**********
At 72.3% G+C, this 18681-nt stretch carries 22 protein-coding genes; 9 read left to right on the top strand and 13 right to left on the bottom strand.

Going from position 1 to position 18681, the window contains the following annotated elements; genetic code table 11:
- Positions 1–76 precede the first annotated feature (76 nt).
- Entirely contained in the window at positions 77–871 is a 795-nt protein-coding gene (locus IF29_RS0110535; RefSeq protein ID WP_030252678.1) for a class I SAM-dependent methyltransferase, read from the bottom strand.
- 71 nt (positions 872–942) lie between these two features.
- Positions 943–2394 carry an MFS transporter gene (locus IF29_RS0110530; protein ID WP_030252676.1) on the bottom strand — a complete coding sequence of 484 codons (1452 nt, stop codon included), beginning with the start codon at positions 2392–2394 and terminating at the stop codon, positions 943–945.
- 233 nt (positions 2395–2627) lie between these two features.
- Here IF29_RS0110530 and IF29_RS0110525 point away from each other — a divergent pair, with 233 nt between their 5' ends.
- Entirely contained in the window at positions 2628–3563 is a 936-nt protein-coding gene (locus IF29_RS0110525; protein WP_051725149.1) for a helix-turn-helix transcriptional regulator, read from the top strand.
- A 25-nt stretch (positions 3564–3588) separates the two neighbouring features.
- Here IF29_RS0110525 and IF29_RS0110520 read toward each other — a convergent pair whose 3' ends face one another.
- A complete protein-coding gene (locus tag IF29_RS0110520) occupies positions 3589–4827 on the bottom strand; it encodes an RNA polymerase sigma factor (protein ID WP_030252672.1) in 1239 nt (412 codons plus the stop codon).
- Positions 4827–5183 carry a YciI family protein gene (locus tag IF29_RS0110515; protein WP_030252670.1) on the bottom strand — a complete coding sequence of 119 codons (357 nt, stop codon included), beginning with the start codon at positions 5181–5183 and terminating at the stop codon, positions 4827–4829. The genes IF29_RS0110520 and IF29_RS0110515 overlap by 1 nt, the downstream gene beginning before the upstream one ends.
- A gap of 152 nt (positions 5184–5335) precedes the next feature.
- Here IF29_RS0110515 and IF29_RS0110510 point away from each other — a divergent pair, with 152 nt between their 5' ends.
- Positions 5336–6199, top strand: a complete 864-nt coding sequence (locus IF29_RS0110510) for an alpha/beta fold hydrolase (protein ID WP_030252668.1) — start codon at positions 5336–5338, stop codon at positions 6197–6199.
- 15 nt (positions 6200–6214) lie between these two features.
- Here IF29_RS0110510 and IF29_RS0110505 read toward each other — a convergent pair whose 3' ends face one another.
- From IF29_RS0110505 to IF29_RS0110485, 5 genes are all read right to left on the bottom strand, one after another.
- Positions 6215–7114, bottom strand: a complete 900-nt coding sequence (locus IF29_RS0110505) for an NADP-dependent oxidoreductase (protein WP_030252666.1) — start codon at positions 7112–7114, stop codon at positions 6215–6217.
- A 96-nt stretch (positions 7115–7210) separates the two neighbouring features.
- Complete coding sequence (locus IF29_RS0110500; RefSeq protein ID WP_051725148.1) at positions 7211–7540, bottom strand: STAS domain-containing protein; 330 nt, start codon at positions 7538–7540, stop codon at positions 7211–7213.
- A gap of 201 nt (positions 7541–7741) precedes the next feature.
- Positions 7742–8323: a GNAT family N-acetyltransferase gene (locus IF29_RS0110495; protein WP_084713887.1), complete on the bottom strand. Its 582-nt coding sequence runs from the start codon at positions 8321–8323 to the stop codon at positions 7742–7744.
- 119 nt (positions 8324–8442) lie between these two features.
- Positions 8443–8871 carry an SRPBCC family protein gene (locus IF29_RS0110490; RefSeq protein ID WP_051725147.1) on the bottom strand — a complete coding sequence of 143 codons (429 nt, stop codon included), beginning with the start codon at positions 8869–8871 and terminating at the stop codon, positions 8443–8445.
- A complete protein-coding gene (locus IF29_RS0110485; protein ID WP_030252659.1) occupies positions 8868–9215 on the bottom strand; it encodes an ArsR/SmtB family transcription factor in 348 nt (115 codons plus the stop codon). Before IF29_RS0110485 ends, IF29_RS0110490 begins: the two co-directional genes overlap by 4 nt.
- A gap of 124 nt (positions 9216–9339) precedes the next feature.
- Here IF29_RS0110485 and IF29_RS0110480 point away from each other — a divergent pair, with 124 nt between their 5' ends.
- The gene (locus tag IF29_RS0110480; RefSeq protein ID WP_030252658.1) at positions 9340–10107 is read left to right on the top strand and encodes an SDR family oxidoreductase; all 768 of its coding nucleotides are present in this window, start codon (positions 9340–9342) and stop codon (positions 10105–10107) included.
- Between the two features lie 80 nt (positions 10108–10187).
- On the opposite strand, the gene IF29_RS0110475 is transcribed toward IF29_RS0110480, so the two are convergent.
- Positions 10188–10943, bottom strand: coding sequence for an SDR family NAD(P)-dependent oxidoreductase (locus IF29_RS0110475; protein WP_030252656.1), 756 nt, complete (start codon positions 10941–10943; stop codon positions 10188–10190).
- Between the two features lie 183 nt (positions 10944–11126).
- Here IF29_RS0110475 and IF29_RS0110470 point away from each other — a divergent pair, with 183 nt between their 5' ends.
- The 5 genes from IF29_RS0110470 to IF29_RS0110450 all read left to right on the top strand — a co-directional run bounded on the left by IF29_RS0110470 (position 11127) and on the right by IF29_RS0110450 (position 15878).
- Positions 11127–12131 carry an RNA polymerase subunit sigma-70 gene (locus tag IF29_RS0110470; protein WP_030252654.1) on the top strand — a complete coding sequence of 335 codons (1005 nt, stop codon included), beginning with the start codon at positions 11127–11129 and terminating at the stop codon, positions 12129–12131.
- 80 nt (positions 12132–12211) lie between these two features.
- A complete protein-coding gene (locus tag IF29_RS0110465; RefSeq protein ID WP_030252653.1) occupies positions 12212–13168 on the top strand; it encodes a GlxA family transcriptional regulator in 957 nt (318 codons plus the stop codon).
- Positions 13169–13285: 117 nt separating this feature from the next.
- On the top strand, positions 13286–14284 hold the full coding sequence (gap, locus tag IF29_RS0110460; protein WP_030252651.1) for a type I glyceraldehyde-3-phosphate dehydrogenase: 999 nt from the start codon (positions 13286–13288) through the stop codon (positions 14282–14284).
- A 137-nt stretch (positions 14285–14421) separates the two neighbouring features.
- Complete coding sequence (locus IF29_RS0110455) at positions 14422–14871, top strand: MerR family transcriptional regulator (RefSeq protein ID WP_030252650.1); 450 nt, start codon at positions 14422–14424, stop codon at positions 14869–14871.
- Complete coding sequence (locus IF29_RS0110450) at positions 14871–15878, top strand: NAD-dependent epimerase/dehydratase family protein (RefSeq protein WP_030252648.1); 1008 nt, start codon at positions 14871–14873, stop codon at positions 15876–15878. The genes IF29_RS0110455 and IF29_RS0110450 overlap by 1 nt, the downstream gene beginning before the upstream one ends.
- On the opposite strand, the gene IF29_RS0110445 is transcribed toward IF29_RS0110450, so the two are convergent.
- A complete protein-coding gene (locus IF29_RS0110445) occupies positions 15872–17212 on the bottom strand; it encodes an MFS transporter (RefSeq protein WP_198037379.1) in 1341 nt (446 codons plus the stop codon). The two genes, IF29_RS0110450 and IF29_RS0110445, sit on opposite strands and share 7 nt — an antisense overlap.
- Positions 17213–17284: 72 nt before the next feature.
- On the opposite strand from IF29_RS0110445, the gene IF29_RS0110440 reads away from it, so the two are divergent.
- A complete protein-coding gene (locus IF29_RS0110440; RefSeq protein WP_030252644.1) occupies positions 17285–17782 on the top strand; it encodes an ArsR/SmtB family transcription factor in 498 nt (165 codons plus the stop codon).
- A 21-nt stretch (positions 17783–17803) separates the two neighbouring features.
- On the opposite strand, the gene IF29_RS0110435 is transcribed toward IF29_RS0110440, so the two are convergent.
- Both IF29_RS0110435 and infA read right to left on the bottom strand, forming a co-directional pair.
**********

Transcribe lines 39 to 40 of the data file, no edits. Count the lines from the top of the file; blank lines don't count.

- A complete protein-coding gene (locus tag IF29_RS0110465; RefSeq protein ID WP_030252653.1) occupies positions 12212–13168 on the top strand; it encodes a GlxA family transcriptional regulator in 957 nt (318 codons plus the stop codon).
- Positions 13169–13285: 117 nt separating this feature from the next.